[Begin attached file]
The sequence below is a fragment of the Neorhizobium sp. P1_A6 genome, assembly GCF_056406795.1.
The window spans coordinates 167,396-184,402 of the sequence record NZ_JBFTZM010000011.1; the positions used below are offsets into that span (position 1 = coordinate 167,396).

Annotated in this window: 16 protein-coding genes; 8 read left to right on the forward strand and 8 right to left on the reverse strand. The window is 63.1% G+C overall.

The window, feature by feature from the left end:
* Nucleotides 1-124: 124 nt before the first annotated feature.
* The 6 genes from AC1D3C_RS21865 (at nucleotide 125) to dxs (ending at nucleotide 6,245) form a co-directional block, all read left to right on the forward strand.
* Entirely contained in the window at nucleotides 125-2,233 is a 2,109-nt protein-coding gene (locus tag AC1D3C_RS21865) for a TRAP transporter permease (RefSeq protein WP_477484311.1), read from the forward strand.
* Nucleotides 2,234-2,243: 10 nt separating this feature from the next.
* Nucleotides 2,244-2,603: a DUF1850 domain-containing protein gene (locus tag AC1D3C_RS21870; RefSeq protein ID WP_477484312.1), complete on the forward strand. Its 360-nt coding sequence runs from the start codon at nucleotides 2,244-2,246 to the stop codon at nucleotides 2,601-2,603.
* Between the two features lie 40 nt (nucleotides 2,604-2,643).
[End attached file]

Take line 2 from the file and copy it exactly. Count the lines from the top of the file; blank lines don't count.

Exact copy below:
The window spans coordinates 167,396-184,402 of the sequence record NZ_JBFTZM010000011.1; the positions used below are offsets into that span (position 1 = coordinate 167,396).